I could grade people’s stuff on a multiplayer server, though this would be a bit more difficult to adequately record any would rely on their cooperation somewhat.



Intervention Proposal

I will be walking around the show floor, and surrounding area, of PAX East taking pictures of anyone I see holding, or playing on a 3DS console. I will then upload those photos to a Twitter account I have created for the expressed purpose of presenting photos of people on their 3DS game consoles. As I am walking around the show floor I will too have a 3DS which will be on and using the “Streetpass” feature of the system to send messages to other people’s 3DS consoles, informing them of the Twitter page, and its content.

The Twitter page can be found here:

igf game showcase; a sailor’s song

a sailor’s song is a game by simogo, the same company that made the interactive novel “device 6” and the thrilling puzzle adventure game “year walk”. a sailors song is very much like a product between those two, somewhere between a interactive novel and a puzzle game. is a game about exploring the different island, gathering different stories and listening to its relaxed and refreshing music.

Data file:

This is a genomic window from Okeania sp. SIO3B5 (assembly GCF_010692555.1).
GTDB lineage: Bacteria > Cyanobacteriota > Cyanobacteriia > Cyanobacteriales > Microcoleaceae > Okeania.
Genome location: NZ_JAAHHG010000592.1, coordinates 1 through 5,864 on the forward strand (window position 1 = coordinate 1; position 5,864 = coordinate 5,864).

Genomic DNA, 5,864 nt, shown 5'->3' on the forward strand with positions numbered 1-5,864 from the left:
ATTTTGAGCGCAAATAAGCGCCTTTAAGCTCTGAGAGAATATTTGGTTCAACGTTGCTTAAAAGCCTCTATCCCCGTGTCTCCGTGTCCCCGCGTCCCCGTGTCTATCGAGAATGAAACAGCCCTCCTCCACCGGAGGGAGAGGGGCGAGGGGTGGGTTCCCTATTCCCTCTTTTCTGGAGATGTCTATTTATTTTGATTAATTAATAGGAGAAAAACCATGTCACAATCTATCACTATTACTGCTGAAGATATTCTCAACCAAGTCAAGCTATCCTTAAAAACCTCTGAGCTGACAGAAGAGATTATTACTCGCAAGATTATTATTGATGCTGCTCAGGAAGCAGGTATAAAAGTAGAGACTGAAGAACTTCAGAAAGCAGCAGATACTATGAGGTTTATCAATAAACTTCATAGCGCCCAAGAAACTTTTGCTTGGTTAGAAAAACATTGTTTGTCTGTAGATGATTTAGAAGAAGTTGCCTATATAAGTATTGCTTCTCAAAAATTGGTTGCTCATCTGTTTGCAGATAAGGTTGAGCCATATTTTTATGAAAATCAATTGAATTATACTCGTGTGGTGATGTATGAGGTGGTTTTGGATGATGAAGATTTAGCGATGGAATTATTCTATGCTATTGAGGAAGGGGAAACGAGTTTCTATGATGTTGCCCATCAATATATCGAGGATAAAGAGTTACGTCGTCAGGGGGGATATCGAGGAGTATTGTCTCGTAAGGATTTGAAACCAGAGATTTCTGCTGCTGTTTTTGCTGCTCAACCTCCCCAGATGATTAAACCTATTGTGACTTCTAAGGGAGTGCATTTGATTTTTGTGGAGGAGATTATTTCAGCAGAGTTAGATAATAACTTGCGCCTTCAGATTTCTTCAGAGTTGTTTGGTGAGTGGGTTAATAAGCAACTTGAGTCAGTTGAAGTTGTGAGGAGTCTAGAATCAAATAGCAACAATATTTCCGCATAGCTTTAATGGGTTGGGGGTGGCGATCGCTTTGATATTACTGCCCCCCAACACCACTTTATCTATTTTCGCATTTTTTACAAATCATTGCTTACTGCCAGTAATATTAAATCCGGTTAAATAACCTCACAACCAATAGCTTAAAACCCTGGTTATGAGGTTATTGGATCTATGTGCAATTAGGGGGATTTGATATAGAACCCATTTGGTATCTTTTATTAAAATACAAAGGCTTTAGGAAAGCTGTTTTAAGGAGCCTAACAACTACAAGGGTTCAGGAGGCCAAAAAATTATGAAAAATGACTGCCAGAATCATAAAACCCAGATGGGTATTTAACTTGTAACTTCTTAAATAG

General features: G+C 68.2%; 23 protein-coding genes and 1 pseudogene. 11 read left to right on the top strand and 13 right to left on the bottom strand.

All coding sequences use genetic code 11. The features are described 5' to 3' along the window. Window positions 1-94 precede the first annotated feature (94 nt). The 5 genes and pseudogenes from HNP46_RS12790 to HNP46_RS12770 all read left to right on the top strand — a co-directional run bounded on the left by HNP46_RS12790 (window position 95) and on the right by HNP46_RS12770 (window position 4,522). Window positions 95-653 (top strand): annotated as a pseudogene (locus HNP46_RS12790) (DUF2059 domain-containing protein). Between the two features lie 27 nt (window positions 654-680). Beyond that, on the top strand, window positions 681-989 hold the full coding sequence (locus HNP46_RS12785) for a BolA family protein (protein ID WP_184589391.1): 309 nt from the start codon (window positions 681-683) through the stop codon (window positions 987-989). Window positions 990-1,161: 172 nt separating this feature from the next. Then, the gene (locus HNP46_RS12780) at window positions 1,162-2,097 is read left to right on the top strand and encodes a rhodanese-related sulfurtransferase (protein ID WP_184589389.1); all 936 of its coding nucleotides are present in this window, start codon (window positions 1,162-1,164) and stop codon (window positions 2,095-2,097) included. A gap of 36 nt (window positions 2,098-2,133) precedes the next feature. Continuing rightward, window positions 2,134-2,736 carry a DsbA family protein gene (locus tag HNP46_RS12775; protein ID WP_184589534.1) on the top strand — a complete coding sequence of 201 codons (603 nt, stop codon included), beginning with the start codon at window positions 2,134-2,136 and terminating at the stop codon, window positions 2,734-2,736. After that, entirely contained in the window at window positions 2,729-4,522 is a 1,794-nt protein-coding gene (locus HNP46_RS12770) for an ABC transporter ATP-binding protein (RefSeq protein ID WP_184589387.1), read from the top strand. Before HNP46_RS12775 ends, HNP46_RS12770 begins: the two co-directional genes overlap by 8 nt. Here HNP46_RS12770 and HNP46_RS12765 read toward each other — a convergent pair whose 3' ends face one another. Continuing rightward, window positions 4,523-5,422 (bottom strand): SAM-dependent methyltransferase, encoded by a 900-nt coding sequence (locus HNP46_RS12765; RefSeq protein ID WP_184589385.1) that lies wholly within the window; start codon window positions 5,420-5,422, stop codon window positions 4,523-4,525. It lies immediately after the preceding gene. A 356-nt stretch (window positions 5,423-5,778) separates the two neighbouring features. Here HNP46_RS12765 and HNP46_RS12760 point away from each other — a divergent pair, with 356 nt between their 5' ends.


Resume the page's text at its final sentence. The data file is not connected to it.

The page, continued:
unlike device 6, which is a interactive novel, a sailor’s song contains much less words and readings, but having more visual elements and animations like “year walk”. which is a reason why it got honorable mention for best visual on igf.

a sailor’s song is a very arty game, the mechanic being scrolling around with your finger to travel through locations and clicking for most interactions. rather than playing a game, i find playing a sailor’s song more as a kind of experience, and it has given me some pleasant times to spent with.